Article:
Universal Unionism

Should union membership be extended to every un-represented worker?


Rafael Gomez is professor at the Centre for Industrial Relations and Human Resources, University of Toronto. Alex Bryson is senior research fellow at the National Institute of Economic and Social Research and Research Associate at the Centre for Economic Performance, London School of Economics


Two of Canada’s largest unions – the CAW and CEP – have recently merged creating the largest trade union in Canada. Named Unifor, the union comprises over 300,000 workers. Regardless of the merits of such a mega-merger, one idea that has been centre-stage in the new deal is the idea of extending  Unifor’s membership privileges to workers who lack workplace representation. The proposal has garnered considerable media attention because of its supposed novelty and applicability to today’s younger, more mobile and precarious workforce. “It’s a thought we have worked on for many years” said CEP president Dave Coles “but we have not been able to get our head[s] around how to do it” This last comment is somewhat surprising given that academics have been writing about this idea for some time and that peering back even further, to  the foundations of the labour movement both in North America and in Europe, one finds plenty of examples ‘unaffiliated membership’ (i.e., accepting workers who are favourable to unionisation but who are otherwise not members of any trade union at work).


The idea of extending membership to all workers, even if they fail to have a certified union at their workplace, was actually floated a decade ago by two academics; Richard Freeman (an economist) and Joel Rogers (a sociologist) in a piece published in The Nation titled “A Proposal to American Labor”. In it the authors spell out just how such a proposal could work and be financed for little or no cost given the ease in which the internet  – which at that time did not even include social networking sites such as Facebook or LinkedIn —  had allowed groups to communicate and share vital information.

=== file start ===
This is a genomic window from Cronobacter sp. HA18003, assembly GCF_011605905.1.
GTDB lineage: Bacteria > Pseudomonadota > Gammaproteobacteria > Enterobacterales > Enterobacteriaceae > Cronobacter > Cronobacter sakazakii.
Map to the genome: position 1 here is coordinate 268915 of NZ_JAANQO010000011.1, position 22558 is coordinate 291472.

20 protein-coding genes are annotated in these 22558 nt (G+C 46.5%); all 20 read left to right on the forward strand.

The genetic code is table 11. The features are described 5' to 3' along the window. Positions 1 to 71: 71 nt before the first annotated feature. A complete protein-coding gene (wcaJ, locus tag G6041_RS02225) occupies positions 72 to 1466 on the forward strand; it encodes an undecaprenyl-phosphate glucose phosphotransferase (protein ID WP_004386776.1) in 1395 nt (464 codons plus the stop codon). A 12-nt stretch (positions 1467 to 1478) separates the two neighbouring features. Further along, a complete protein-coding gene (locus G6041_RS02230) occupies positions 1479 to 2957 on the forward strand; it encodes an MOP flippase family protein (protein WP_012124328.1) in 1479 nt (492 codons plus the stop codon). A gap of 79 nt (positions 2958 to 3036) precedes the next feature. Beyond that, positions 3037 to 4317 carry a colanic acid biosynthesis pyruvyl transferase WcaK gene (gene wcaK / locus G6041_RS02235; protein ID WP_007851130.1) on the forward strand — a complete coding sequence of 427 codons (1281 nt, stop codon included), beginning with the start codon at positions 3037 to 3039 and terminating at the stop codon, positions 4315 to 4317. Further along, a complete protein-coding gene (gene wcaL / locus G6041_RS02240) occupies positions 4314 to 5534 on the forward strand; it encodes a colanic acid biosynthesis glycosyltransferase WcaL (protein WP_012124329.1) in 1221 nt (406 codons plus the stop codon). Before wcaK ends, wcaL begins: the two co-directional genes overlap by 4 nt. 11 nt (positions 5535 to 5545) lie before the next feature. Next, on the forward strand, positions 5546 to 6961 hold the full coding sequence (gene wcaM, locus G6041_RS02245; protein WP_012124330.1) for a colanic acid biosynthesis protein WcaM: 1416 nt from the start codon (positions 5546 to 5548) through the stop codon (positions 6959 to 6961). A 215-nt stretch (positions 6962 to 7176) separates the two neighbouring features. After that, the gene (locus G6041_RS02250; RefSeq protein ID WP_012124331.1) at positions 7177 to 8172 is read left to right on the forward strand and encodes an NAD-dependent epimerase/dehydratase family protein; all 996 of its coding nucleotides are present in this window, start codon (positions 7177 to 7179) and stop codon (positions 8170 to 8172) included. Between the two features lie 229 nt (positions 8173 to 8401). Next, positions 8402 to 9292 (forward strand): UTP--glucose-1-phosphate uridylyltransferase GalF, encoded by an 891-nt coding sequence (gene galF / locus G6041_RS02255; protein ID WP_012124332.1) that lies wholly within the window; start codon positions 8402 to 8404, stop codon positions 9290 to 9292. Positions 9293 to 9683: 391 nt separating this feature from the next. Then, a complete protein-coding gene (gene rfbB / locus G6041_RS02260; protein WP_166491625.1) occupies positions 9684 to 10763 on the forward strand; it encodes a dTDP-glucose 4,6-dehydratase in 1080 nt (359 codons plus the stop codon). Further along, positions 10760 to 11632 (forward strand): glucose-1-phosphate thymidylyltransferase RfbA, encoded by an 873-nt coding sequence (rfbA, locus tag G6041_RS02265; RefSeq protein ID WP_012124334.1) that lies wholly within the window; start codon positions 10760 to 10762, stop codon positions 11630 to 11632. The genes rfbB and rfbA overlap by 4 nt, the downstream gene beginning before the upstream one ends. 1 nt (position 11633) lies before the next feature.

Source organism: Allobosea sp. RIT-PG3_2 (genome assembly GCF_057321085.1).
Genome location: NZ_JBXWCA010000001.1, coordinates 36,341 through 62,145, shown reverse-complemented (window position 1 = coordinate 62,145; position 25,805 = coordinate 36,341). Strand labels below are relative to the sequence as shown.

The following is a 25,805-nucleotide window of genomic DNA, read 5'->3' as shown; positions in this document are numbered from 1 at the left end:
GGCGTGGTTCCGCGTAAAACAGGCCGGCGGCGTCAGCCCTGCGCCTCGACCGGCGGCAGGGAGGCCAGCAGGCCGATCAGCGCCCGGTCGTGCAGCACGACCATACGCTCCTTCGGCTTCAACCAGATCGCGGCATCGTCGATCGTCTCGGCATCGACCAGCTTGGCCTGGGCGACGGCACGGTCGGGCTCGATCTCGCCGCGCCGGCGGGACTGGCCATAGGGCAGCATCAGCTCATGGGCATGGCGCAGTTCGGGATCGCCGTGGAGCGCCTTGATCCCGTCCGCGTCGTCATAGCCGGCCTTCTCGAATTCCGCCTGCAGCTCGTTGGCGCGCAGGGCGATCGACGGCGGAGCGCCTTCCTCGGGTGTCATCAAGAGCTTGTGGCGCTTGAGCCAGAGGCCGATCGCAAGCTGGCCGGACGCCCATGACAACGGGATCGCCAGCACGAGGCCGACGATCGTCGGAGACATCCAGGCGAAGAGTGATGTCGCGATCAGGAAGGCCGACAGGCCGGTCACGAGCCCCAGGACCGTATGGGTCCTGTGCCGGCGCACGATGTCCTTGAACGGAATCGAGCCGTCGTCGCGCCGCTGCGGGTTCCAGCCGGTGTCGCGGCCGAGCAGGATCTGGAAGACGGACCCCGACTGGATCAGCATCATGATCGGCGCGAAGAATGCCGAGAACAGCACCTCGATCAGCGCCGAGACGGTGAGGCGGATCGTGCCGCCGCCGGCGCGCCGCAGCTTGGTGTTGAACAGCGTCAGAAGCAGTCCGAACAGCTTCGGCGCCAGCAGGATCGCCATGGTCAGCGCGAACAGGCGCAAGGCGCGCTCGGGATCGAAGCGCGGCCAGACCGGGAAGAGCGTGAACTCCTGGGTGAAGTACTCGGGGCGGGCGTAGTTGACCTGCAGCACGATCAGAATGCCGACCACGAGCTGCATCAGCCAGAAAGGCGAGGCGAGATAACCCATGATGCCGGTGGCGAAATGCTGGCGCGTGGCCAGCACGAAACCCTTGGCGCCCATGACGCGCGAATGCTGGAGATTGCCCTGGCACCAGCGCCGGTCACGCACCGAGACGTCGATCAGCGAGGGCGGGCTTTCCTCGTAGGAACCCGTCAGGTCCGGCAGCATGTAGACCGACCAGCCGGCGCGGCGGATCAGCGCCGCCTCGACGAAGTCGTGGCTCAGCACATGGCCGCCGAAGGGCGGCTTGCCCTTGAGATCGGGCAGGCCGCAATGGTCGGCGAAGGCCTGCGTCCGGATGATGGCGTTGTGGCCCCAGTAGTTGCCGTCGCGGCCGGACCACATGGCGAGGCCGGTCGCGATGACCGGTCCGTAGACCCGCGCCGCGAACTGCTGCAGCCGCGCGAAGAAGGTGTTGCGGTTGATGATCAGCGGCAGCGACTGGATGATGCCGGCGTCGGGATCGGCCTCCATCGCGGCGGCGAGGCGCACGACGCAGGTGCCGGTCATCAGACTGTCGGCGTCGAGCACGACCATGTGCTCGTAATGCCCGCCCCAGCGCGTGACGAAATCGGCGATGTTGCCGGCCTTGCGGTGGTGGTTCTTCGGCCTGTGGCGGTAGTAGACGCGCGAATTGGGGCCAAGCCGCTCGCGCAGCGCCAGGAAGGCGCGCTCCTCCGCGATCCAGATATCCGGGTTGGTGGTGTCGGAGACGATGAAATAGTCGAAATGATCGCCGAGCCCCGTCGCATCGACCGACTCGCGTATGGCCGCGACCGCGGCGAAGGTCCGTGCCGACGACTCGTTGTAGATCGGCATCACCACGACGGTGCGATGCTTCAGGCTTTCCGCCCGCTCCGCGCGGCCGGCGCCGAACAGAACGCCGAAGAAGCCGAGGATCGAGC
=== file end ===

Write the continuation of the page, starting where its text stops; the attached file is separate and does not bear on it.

Opening up to new members who are in favour of unions (or even neutral about representation) would open up doors to employees who  work for an employer in which collective bargaining is not on offer. Freeman and Rogers cleverly termed this idea “open source unionism” (OSU) and argued quite persuasively how this could give labour an immense boost in its leverage and reach as well as gaining strategic information on employer behaviour. For workers without majority status at the workplace, the OSU model would mean access to some of the bread-and-butter services that unions traditionally offer (e.g., advice and support on their legal rights, career guidance, access to training and so on).


Elsewhere we have argued how unionism is and always has been an ‘experiential service’ in the sense that the true benefits of being part of union and having access to the benefits of some form of collective representation are revealed with experience at work and over time. The fact that a worker with access to union services is more likely to have a pension plan, a grievance procedure, more vacation time and family friendly polices is not something obvious. It has to be learned and experienced. The idea of extending some of these privileges to the unrepresented worker can only enhance the view workers have of a ‘union’ job.


The roots of this idea go back to the birth of the labour movement. In the late 19th and early 20th centuries, directly affiliating with a union was not only possible but actively encouraged. It is only in the last half-century that labour has become closed in its membership, extending privileges only to those workers where a majority support unionisation and the union is recognized by the employer as the exclusive representative of workers for the purposes of collective bargaining. In the first half of the 21st century that model has come to its nadir, and it’s about time more trade union officials ‘got their heads around that.’




Posted in: Blog Posts |

Leave a Reply